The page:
This study aims at quantifying improvements in comfort, reduction of energy demand and reduction of environmental impact derived from the use of these thermal ceramic panels (TCP) in single-family houses in Eastern Spain, on the Mediterranean coast. We will also analyse the application of the bioclimatic technique of using basement terrain energy, and its combination with TCP panels. The benefits of this system will be quantified comparing them to all-air facilities, in terms of level of achieved comfort, reduction of annual energy demand and the environmental impacts deriving from the use phase of the building. This study also aims at quantifying the amortisation period of investment taking into account the increase in cost of the TCP system. For this purpose, a single-family home located near the coast of Alicante, only 200 m away from the beach of Albufereta, was monitored, and simulations of building behaviour were carried out using the Design Builder tool. To calibrate the model, an office with TCP panels at the University of Alicante was monitored (Figure 2), its efficiency was measured and parameters were obtained relating to surface temperature, relative humidity and temperature of indoor air, as well as indoor air velocity. These data were applied in the Design Builder model. Energy consumption of the house’s electric energy in its current state could not be used in the calibration, since the dwelling is bioclimatic and does not require a climate control system in summer. It was not possible either to perform a comparative analysis with other buildings as this was the first time these TCP panels were applied. Capillary mat systems applied to Mediterranean housing have never been studied either [15].

2. Physical Justification of Radiant Surface Conditioning

To determine an occupant’s sense of thermal comfort in premises or within an architectural space [16,17], it is necessary to carefully analyse all parameters that determine that sense of well-being, namely: the dry bulb temperature of the air, its relative humidity, the velocity of the air that surrounds it, and the surface temperature of each of the walls configuring the given area [18]. Other parameters have a direct effect, such as air purity, sound level and natural or artificial light. To analyse an occupant’s sensation of comfort across the different scenarios envisaged in this study, we will use well-known physical calculations that deserve a brief review. The human body’s metabolism uses chemical energy to feed processes in which work and heat are generated, while at the same time maintaining a virtually constant body temperature between 36.5 and 37 °C. To maintain an optimal feeling of comfort, this energy balance must remain constantly stable, according to the equation below:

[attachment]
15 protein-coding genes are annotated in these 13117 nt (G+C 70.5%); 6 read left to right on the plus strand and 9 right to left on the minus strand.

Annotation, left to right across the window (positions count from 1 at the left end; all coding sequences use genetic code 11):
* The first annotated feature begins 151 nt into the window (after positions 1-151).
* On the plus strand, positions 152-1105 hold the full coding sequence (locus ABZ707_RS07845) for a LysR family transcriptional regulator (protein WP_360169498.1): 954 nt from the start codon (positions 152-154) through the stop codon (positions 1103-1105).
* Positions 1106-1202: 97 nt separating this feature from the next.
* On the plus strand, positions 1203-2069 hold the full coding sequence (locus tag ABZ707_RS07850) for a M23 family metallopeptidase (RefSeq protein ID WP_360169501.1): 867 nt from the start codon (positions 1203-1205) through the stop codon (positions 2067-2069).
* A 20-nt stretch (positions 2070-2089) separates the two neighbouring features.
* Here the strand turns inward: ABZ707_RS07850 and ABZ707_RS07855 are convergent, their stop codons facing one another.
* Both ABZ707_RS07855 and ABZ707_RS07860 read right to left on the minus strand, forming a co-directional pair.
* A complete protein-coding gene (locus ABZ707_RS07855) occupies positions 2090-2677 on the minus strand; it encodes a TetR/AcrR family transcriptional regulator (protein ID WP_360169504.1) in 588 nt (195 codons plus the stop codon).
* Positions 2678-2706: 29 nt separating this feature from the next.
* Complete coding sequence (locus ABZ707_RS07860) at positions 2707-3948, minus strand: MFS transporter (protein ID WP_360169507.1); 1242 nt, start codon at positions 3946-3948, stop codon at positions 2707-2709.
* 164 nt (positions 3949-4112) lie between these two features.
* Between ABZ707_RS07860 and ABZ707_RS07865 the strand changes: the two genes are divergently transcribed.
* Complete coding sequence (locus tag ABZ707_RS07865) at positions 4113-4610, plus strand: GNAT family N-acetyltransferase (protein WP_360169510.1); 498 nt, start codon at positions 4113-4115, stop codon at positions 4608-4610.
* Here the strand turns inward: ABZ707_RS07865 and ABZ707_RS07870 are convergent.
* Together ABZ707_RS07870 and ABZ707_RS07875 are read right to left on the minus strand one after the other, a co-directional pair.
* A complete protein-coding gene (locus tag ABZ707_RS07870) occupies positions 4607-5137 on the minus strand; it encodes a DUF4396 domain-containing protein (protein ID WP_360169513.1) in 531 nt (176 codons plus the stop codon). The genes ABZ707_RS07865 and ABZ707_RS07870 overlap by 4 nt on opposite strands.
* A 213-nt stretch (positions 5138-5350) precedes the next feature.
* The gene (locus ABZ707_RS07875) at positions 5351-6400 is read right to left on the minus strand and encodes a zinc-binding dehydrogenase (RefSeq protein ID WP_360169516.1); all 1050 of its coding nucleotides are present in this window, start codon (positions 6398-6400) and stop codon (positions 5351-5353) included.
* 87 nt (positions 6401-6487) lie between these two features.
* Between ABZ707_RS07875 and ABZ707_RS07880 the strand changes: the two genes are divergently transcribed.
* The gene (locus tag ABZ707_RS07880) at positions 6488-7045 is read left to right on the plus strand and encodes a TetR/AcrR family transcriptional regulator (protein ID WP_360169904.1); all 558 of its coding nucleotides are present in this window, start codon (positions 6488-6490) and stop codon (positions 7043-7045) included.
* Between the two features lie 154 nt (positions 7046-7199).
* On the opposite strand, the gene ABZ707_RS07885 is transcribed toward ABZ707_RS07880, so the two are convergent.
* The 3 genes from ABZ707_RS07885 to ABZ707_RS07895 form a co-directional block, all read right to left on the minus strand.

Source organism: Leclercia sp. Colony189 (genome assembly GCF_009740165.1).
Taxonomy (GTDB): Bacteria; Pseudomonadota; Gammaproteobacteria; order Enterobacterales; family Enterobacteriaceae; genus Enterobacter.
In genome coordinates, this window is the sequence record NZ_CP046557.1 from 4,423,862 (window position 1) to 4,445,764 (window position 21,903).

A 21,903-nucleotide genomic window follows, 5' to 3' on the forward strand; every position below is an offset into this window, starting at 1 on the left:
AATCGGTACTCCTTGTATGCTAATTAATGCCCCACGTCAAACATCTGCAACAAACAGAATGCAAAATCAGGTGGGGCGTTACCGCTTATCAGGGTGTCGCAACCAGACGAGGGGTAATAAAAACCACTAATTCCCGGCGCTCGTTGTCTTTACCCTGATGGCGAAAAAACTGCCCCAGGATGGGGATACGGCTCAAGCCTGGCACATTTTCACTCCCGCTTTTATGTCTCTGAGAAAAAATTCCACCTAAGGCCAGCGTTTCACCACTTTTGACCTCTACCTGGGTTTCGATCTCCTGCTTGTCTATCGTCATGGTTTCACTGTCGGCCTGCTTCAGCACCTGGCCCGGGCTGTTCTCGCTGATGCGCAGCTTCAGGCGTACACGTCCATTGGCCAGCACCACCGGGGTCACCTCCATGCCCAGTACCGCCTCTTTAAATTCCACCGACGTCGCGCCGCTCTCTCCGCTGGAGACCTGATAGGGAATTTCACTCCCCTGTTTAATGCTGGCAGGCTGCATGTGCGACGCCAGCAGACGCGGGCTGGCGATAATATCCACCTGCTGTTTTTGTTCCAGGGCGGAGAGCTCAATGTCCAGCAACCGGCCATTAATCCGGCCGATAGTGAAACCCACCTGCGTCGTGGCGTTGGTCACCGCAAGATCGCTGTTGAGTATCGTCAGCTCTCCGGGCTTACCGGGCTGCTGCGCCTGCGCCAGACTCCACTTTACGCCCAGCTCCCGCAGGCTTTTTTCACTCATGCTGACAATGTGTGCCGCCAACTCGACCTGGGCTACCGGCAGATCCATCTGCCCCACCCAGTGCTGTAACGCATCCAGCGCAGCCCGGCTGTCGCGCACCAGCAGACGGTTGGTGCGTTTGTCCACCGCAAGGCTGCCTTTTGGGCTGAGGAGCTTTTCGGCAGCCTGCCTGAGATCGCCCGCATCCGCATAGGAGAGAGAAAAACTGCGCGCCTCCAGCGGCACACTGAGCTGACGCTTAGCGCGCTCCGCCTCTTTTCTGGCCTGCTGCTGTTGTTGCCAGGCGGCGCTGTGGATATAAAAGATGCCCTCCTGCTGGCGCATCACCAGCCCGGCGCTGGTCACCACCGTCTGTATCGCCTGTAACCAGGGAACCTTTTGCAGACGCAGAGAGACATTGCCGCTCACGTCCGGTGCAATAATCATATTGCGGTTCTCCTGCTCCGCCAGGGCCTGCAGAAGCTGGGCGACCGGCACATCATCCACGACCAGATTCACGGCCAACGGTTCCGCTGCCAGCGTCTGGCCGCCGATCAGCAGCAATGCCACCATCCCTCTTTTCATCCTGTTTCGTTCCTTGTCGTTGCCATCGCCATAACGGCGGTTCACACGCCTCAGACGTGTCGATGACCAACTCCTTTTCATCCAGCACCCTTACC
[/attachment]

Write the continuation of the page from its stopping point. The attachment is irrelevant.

q = q m e t q e v ± q c i ± q c v i ± q r d i = 0
where
  • Σq is the body heat balance;
  • q m e t is the heat from metabolic activity;
  • q e v is the heat transferred by evaporation (breathing and sweating);
  • q c i is the heat transferred or acquired by conduction;
  • q c v i is the heat transferred or acquired by convection; and
  • q r d i is the heat transferred or acquired by radiation.
The impact of temperature on the sensation of comfort mainly occurs over an individual’s heat transfer by convection and radiation, since heat transfer by conduction is usually quasi-negligible. Heat losses by convection are obtained via the following equation:
q c v i = h c ( T p T a )
where
  • q c v i : convection heat flow per m2 of body surface;
  • h c : heat transfer coefficient;
  • T p : wall surface temperature; and
  • T a : Ambient air temperature.
The hc convection factor is directly related to indoor air velocity, and the occupant’s disposition. Typically, this factor has an average value of 3.5 W/m2 °C, with an air velocity of 0.1 m/s, and 4.5 W/m2 °C, with an air velocity of 0.2 m/s [19,20]. Its value can be obtained through the following equation:
h c = 8.3 v 0.24   ( W / m 2   ° C )
Given that the average body surface value is 1.7 m2, the Equation (3) could be simplified for the total calculation of human convection losses:
h c = 14.11 v 0.24   ( W / ° C )
Radiation losses are more difficult to obtain. They are based on Stefan–Boltzmann’s law, depending on the fourth power of individuals’ surface temperatures and the average temperatures the premises’ walls. When working with finite planes and considering various positions relative to the individual, it becomes extremely complex to determine heat transfer by radiation. Fanger quantified form factors that affect how the real value of the average radiant wall temperature is determined [19]. The expression of the calculation of Trm can be simplified according to the equation in his manual: